Difference between follow-me and ring groups =?

Is there really a functional difference between a follow-me group and a ring group?

Seems like both are intended to ring two or more extensions, either simultaneously or sequentially, when a number is dialed. The structural difference is that a ring group uses up an extension number (the ring group number) whereas a follow-me group does not.

I have several ring groups that look like they could as well be follow-me groups and save a few extensions (which we’re running a bit low on). Am I missing something that could cause an issue?


From a functional perspective, there are few differences.

From a conceptual framework, on the other hand, there are huge differences.

Find Me/Follow Me (FMFM) is a feature of an extension. If the extension is busy, the FMFM is enabled. It is configured “per extension” though, so each extension has its own. FMFM isn’t about ringing a lot of phones, it’s about forwarding a phone to a second extension (usually a cell phone or secretary) so that the phone can be answered by a human before going to voicemail.

Ring Groups are extensions. They ring a group of phones. If no one picks up, the call goes to the error extension.

Having said that, I can see why you might comingle these. You can, in fact, have FMFM with a group of phones. You can also have it ring a ring-group (since it has an extension number). You can also have a ring-group with just one phone in it, so you can do programmatically cool things when the call fails.

From an operational perspective, there are few differences. In fact, functionally, the differences are slight and pretty specific. FMFM cannot exist in a vacuum; it has to have an extension fronting it. Also, you can’t really (easily) refer to a FMFM destination. With the flexibility that voice mail has recently developed, it would be possible to simulate FMFM.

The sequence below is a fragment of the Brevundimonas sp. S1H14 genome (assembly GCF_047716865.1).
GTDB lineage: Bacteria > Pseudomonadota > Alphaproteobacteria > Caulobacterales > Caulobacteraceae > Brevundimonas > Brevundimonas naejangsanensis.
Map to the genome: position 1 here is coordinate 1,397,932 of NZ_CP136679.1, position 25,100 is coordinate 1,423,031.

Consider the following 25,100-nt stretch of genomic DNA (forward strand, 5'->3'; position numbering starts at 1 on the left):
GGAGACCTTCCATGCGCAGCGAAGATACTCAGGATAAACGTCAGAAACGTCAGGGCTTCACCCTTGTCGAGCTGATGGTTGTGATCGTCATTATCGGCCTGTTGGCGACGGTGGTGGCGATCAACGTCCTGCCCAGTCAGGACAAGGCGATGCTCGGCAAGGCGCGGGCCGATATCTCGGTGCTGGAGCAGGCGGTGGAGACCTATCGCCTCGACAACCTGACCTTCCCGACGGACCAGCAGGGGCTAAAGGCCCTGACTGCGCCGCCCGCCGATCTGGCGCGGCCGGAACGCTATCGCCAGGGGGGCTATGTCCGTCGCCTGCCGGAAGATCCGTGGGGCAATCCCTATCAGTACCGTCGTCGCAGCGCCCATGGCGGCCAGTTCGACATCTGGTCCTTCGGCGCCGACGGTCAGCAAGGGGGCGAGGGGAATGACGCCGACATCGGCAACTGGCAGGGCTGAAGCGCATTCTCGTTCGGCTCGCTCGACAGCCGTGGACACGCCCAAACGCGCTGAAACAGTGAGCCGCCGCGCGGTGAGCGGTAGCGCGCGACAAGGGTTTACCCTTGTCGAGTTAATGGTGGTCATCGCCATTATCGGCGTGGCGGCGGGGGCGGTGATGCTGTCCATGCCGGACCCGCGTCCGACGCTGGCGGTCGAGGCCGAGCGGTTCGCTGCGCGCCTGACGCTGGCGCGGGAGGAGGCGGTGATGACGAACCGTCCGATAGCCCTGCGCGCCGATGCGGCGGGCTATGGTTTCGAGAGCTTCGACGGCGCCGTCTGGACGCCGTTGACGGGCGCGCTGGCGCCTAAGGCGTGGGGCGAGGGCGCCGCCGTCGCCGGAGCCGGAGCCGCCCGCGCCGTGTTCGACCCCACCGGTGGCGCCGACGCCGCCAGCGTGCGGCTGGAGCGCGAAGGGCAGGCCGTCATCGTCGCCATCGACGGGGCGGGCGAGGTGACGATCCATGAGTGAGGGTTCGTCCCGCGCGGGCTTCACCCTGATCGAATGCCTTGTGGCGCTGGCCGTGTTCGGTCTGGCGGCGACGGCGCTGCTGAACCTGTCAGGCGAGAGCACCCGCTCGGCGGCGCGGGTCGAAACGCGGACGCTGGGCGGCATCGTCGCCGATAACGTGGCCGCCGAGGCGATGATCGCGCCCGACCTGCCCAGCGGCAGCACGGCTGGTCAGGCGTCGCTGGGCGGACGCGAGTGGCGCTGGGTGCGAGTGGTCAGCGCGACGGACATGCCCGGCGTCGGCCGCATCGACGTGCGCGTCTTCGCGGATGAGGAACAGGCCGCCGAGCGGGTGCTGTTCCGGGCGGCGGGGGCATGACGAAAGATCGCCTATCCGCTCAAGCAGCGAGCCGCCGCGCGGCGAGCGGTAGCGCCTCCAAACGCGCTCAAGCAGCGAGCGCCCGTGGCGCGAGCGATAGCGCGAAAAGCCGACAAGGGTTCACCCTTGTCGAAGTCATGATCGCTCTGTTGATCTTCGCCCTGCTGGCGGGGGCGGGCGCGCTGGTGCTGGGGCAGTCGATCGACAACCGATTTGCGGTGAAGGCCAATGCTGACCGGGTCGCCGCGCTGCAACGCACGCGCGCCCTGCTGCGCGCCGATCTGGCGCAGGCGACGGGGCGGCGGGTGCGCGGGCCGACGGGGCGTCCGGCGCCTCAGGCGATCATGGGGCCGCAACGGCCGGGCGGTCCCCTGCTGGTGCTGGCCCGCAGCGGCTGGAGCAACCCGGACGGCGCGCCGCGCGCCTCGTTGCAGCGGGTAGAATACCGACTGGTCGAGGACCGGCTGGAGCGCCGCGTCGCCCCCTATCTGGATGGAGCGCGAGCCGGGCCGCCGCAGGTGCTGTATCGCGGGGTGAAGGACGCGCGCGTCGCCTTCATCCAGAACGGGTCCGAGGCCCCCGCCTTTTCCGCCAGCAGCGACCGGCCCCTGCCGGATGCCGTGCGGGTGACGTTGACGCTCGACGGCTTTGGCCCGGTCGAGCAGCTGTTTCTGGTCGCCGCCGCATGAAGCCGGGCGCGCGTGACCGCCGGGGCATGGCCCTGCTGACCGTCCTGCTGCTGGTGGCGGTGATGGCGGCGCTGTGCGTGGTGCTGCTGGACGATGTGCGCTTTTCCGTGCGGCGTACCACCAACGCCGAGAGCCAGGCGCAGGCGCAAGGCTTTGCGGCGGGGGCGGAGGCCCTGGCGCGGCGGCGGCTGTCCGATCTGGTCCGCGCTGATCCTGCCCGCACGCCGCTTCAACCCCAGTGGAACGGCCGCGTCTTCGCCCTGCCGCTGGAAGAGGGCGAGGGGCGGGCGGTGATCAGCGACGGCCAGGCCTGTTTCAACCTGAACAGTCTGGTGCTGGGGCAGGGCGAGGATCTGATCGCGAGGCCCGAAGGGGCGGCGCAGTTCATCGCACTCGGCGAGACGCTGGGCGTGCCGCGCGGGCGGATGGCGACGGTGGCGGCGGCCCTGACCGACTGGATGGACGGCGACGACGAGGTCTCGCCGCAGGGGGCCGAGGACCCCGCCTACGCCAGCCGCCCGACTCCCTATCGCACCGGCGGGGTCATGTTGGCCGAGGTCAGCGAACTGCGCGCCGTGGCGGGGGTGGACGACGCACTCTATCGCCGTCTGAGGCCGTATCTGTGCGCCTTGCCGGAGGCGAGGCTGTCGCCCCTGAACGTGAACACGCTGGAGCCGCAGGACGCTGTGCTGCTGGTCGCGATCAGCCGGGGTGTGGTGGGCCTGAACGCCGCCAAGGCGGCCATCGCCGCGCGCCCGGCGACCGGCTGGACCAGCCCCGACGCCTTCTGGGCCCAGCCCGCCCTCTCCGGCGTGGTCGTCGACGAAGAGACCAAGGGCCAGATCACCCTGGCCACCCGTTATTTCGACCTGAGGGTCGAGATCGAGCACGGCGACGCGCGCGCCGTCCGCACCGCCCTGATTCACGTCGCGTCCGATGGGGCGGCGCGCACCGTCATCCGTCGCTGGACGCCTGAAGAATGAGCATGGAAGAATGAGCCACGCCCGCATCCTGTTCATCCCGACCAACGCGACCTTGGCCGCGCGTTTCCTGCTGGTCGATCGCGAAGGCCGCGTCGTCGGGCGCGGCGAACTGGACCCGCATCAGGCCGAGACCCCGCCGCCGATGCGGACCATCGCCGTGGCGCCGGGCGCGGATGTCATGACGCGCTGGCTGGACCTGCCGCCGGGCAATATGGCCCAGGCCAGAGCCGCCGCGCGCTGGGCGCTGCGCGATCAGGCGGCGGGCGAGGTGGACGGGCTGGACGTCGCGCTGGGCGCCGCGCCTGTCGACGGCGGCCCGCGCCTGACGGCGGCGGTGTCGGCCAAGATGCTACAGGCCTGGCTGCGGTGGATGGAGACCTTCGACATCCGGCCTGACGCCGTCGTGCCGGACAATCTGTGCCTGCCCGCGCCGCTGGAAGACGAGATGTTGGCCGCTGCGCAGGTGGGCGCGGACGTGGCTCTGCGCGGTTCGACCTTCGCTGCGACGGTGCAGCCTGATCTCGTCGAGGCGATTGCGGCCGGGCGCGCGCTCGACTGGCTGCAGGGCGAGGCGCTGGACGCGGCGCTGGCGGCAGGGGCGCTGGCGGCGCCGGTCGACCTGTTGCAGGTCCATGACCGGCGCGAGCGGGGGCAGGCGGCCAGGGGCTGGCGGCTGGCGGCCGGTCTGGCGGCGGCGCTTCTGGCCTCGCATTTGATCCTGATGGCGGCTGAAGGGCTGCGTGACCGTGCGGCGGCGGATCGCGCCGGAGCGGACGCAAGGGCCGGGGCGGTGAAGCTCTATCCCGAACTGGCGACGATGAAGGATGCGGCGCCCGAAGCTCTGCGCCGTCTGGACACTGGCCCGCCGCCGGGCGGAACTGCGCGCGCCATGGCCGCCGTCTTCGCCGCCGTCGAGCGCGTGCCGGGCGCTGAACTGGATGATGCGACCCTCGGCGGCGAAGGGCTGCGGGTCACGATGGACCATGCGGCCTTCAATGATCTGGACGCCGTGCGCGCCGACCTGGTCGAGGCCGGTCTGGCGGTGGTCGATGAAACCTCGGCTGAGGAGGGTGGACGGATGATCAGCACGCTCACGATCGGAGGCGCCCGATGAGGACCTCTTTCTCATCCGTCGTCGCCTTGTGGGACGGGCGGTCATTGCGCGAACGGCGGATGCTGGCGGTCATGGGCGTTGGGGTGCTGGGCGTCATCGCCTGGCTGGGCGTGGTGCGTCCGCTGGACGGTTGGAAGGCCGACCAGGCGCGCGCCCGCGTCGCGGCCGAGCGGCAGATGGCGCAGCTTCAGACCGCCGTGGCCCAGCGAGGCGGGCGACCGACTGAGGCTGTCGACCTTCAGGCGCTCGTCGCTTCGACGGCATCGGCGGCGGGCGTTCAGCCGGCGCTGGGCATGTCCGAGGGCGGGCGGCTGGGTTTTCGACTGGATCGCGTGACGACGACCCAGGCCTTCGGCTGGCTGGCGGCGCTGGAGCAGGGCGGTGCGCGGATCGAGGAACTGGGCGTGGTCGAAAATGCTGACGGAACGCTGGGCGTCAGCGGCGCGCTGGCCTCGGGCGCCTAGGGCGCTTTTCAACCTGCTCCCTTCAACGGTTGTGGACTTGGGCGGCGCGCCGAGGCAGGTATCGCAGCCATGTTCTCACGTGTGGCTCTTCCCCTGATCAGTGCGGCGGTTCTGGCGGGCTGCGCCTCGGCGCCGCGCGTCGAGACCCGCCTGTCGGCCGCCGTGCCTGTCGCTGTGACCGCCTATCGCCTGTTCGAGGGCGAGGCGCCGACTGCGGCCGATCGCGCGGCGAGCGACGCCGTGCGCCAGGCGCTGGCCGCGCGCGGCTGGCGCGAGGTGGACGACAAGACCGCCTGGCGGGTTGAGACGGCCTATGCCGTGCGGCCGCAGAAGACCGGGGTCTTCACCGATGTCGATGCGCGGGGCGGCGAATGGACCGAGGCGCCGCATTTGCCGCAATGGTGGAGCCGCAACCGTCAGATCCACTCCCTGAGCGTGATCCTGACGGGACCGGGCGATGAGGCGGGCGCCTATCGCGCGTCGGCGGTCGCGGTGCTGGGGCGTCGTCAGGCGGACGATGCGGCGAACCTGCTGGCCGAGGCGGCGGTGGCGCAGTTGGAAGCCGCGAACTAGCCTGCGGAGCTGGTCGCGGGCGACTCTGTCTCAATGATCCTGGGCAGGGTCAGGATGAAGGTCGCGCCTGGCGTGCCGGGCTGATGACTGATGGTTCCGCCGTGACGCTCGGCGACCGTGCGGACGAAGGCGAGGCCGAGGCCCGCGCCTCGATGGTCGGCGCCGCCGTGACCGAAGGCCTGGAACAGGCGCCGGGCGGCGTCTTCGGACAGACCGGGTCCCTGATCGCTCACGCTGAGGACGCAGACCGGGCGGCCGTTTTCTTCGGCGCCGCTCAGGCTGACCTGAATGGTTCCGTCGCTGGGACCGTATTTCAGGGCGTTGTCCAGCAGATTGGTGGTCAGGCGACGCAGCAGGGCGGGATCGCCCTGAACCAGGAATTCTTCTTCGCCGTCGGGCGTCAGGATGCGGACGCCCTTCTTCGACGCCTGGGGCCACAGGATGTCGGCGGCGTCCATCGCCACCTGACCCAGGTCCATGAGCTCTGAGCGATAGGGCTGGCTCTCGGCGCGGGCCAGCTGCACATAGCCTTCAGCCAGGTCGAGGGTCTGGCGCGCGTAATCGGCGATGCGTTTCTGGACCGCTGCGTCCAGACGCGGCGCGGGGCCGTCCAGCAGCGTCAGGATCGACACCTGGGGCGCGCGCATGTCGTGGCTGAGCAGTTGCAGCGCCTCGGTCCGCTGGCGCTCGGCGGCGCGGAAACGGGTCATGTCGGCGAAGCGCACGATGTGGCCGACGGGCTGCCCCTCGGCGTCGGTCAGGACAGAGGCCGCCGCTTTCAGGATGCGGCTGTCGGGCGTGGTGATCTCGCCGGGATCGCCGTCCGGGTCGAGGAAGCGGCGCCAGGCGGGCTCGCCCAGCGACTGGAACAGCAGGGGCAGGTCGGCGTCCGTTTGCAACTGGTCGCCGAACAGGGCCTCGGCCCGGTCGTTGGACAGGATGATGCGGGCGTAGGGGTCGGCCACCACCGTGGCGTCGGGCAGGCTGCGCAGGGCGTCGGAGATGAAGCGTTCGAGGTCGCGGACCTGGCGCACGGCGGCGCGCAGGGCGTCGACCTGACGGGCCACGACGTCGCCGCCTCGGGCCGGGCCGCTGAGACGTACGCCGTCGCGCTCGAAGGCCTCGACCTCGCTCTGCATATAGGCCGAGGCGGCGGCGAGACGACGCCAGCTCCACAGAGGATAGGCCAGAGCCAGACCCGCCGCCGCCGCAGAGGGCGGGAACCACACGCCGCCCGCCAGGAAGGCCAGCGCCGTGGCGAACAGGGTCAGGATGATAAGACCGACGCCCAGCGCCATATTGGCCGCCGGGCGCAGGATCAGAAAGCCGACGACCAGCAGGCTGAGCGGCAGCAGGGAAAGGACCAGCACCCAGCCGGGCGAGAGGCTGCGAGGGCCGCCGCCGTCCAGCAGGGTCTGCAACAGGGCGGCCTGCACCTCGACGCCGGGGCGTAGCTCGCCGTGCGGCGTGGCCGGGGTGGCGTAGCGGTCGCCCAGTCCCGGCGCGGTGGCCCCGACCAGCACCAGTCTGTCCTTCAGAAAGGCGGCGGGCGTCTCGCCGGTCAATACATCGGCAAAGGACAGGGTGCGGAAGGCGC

Dave gave a good explanation.

But I’m puzzled, how can you be “running out” of extensions??

In a nutshell, you can think of Followme as an Extension’s ring group IF the called extension does not answer/busy.

cynjut gave a very good explaination though.

Not really running out, per se, just have the potential for running a little low in the foreseeable future. All of our extensions are three digits. Four-digit extensions are all reserved for reasons that go far beyond the scope of this discussion, and anyway there’s nothing we can do about it. Five-digit extensions are reserved in case the national organization (the Civil Air Patrol) ever gets all impressed with what we have done :slight_smile: and wants to expand this system to other state Wings.

About half of the three-digit extension pool is reserved in 100-extension blocks for special purposes, also well beyond the scope of this discussion. That leaves 500 extensions that can be allocated more or less freely. We are nowhere near that number now, but I can imagine a time when we might begin to crowd it a bit, especially with the way they want to organize things (reserved blocks for incident commanders, air branch directors, squadrons, etc.). So, I’d like to economize a bit where it’s easy to do so.

Good afternoon, Dave.

But, Follow Me can be configured to “ringall”, so it rings all extensions in the specified list at the same time, right?

I set one up as “ringall” and it seems to work that way.

Yes, you can set up a FMFM configuration to do this, but that’s not what it’s intended for. The point of FMFM is to send a call to you where you went or to someone that can solve a problem a caller has. If you want to set it up to call a group of extensions or a ring-group (or a queue), you can certainly do that.

The fact that it can be configured to do that doesn’t change the fact that the point of it is to extend the range of a single extension to another location.

You can drive a screw with a hammer, but that doesn’t make it the right tool for the job.